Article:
Monsanto discovered his circumvention of the agreement and sued. Bowman tried to argue “patent exhaustion”—claiming that Monsanto’s rights extended only to the first generation of seeds. The High Court roundly rejected the argument, with Justice Elena Kagan writing:
Under the patent exhaustion doctrine, Bowman could resell the patented soybeans he purchased from the grain elevator so too he could consume the beans himself or feed them to his animals. But the exhaustion doctrine does not enable Bowman to make additional patented soybeans without Monsanto’s permission.
The ruling was criticized by anti-GMO groups, including Food Democracy Now. Executive director and founder Dave Murphy called it a major loss for U.S. farmers and consumers:
The Court’s decision to give Monsanto the power to control the future harvest of America’s family farmers and our county’s food supply is deeply troubling, immoral and a very bad sign for the future of our nation’s food.
GMO seed patents are targeted, in part, because they represent some of the world’s largest cash crops, including corn, soybeans and cotton, and have come to symbolize “industrial” and “intensive” agriculture in the eyes of critics. Blogs like this one in Alternet advance the meme that “for as long as humans have been growing food, farmers have saved seeds from their harvest to sow the following year.” The meme, and it’s a familiar one in anti-GMO circles, goes on to accuse large agricultural companies of fundamentally upsetting farming traditions by developing unique crop varieties and receiving patent protection to prevent farmers from saving the seeds they purchased. Some critics even imply companies have developed “terminator” seeds—sterile seeds designed so they can’t grow again, Terminator seeds do not exist.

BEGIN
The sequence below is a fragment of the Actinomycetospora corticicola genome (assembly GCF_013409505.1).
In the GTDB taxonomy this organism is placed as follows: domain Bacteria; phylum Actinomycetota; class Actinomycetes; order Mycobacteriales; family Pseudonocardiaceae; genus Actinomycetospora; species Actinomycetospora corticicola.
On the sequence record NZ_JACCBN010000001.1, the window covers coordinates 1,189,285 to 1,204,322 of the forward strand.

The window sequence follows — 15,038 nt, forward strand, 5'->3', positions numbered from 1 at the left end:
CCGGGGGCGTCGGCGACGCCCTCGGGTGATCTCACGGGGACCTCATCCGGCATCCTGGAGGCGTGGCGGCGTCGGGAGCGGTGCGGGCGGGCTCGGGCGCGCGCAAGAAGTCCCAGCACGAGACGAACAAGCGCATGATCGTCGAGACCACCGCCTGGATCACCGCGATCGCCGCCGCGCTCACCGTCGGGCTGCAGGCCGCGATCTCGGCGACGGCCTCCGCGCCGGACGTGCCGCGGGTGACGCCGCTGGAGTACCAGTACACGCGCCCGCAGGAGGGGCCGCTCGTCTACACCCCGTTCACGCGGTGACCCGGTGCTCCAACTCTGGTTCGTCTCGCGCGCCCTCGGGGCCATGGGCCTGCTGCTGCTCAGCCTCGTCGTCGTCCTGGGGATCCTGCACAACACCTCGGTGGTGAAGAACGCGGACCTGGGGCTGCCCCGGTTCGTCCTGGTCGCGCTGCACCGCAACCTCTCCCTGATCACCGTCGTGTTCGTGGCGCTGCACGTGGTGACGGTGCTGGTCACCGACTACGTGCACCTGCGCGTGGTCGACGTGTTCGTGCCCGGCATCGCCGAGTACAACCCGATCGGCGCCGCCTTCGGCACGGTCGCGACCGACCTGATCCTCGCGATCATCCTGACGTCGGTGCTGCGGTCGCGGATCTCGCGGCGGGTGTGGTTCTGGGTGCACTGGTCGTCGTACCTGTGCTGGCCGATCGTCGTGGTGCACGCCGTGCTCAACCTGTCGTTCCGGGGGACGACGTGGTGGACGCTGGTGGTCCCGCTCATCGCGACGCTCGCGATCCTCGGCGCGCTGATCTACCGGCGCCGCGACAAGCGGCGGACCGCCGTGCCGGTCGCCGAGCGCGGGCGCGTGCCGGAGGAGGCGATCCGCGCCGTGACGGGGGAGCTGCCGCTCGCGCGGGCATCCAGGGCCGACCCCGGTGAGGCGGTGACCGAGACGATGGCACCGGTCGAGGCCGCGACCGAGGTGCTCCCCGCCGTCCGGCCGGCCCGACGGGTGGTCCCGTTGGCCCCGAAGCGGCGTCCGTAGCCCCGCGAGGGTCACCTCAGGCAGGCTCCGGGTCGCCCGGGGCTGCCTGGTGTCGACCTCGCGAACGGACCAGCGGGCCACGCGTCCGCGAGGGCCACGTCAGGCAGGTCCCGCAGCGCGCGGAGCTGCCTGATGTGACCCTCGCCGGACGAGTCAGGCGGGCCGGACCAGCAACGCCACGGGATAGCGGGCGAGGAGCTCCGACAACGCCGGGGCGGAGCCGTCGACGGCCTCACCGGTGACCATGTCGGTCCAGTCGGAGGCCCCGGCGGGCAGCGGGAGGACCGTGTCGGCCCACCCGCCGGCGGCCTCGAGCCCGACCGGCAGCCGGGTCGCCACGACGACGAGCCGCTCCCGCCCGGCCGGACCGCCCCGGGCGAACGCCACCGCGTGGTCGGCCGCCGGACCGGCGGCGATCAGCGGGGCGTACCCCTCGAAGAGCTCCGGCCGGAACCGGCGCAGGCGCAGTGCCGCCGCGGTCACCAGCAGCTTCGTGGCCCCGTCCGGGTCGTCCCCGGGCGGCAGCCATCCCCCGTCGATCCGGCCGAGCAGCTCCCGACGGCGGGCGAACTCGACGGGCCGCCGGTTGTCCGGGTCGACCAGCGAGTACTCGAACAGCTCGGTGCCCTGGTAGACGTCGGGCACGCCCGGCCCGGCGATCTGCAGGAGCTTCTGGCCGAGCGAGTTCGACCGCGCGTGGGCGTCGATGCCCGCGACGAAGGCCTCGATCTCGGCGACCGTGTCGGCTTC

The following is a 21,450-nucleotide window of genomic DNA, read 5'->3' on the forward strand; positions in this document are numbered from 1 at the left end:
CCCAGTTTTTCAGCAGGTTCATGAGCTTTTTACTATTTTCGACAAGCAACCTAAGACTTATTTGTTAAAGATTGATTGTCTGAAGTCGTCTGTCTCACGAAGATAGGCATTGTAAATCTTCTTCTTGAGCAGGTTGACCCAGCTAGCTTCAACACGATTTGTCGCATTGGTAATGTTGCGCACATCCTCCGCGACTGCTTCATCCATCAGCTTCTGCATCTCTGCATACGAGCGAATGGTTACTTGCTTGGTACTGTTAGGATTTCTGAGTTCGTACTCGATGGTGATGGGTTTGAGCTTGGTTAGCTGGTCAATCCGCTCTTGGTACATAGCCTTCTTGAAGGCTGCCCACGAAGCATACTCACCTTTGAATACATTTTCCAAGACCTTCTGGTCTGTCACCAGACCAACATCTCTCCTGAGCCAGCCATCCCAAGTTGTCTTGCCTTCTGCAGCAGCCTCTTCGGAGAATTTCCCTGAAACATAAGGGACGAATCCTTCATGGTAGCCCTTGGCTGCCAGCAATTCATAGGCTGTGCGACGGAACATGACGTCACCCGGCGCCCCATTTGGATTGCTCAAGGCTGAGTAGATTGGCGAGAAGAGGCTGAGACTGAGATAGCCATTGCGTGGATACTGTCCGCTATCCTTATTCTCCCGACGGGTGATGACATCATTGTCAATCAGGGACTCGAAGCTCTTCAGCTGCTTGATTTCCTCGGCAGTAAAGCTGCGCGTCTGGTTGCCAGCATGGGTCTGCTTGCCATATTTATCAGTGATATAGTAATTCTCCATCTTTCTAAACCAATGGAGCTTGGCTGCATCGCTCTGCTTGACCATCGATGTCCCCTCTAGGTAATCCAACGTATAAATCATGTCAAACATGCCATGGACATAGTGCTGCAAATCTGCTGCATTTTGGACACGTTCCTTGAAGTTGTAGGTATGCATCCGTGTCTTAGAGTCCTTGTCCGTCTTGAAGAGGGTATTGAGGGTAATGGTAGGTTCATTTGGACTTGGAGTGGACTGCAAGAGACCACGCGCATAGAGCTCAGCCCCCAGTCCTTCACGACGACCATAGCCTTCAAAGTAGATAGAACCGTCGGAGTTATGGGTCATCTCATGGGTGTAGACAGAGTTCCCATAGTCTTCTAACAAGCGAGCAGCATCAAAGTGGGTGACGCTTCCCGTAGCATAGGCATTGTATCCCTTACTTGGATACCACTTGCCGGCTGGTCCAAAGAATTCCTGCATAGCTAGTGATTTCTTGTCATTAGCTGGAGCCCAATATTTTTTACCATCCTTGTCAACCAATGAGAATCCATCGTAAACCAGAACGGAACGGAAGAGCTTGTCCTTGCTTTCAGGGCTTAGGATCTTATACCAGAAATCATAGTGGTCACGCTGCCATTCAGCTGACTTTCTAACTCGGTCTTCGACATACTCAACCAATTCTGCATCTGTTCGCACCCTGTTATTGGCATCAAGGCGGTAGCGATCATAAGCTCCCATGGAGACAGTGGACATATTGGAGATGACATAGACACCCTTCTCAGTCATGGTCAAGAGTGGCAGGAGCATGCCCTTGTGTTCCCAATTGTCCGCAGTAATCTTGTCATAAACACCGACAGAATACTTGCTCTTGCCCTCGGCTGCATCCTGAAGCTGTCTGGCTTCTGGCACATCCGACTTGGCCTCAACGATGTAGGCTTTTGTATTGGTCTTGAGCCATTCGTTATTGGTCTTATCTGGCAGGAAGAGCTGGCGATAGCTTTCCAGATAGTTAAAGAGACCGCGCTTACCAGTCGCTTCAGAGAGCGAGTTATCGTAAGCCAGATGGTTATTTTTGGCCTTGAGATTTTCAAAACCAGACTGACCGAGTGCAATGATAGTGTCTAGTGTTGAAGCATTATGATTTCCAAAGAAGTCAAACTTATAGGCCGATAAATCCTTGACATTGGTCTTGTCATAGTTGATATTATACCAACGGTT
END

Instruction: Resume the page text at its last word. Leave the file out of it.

These arguments are advanced by the most high profile anti-patent critic, Vandana Shiva, a philosopher and environmental activist from India. Shiva also blames GMO technology, and the laws that protect it, for the high rates of farmer suicides seen in some parts of India. She argues that farmers face severe financial challenges as a result of having to repurchase seeds each year:
Patents on seed are illegitimate because putting a toxic gene into a plant cell is not “creating” or “inventing” a plant. These are seeds of deception the deception that Monsanto is the creator of seeds and life the deception that while Monsanto sues farmers and traps them in debt, it pretends to be working for farmers’ welfare, and the deception that GMOs feed the world. GMOs are failing to control pests and weeds, and have instead led to the emergence of superpests and superweeds.
The unfortunate situation faced by farmers in that nation is complex. Numerous independent studies have shown no link between a 30-year suicide epidemic and GMO cotton, introduced into India in 2003 (read GMO FAQ). Considerable research points to a range of causes, including a poor agriculture infrastructure, the use of non-traditional credit sources and crushing debt for farmers with little in the way of a safety net following periodic crop failures.
The fact is few farmers, even in developing nations, prefer to save seeds. Hybrid and GMO seeds dramatically outperform non-patented seeds, and often require fewer inputs fertilizers and crop protection chemicals. Their higher upfront costs are more than made up for at the point of sale. Farmers are business people if patented seeds were not worth the higher cost, they could switch to non-patented alternatives. Nor do cost-conscious farmers want to save patented seeds, despite their high costs. Succeeding generations of hybrid or GMO seeds lose their trait surety. The seeds are less reliable and the trait degrades with each generation, as farmer Amanda Zaluckvi explains:
Without getting too deep in genetic science here, suffice to say that the second generation of plants do not always exhibit the beneficial traits the hybrids were bred to exhibit. If you’re familiar with how genetic traits are passed from one generation to the next, including a general knowledge of dominant and recessive genes, you’ll understand that only a certain percentage of the second-generation plants will exhibit the qualities that made the hybrid variety so special.